Singapore-based Memsift Innovations Pte Ltd and the Connecticut Center for Applied Separations Technologies (CCAST) at the University of Connecticut (UConn) have executed a cooperation agreement in the form of Memorandum of Understanding (MOU) to explore application studies and pilot trials for Memsift technologies in North America.
Memsift’s thermal separation process and membranes are based on innovative patented technologies that provide unique benefits over traditional brine treatment and zero liquid discharge solutions. Memsift’s TS-30TM system uses an innovative thermodynamic principle based thermal separation process and a proprietary membrane STOMATE® that brings down the industrial effluents treatment cost significantly. Memsift has received interests for its product and its applications from North America. Memsift determined to explore the potential markets and applications for its products in the region. It would be advantageous to appoint a strategic partner who possesses the technical understanding and analytical facilities to perform the application studies and pilot trials to validate the product for its initial customers in the United State of America (USA).
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STORRS, CT (WFSB) — A team of UConn students and professors are on a mission to fill 20,000 bottles of hand sanitizer.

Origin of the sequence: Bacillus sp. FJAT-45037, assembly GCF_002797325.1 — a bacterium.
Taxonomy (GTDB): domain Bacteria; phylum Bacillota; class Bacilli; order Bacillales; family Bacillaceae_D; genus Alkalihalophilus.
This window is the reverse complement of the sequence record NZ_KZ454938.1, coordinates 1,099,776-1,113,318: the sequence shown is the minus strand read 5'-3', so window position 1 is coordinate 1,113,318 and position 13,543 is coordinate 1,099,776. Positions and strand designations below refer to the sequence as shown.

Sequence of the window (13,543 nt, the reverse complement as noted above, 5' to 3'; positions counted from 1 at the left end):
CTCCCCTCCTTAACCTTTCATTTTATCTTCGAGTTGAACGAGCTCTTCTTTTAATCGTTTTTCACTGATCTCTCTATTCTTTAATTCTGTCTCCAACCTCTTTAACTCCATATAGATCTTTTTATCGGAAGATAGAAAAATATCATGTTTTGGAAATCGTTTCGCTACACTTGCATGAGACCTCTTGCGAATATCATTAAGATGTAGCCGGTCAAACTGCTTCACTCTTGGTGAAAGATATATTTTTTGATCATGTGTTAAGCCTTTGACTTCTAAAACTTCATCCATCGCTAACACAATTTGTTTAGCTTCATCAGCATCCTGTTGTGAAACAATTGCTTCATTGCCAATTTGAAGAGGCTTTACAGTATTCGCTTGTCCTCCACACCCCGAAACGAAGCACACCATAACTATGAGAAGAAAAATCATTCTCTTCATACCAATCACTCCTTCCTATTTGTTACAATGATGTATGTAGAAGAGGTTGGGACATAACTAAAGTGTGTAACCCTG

Their ultimate goal is to hand out the product for free at senior living communities, to first responders, soup kitchens, and food pantries.
“It’s something that we’re happy to do and is our privilege to do,” said Noah Ferguson, a PhD student at UConn.
Ferguson is among the team of other volunteers focusing on at risk communities during the pandemic.
“Many people, especially the elderly, or if they’re on fixed income, they just can’t afford these things, and so those are the people we’re trying to reach,” said Jeffrey McCutcheon, associate professor of Chemical Engineering at UConn.
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STORRS, CT (WFSB) – With the possibility of Connecticut having a shortage of ventilators, a team of scientists from the University of Connecticut is stepping up to help.
They’re working on developing a first of its kind ventilator.
When it comes to ventilators, health officials are hoping for the best but preparing for the worst.
In Connecticut and across the country, there could potentially be a shortage of life-saving ventilators.
That’s why for the last three weeks, UConn’s Center for Applied Separations Technology lab has been working on an emergency ventilator that area hospitals could use if need be.
Read More @ WFSB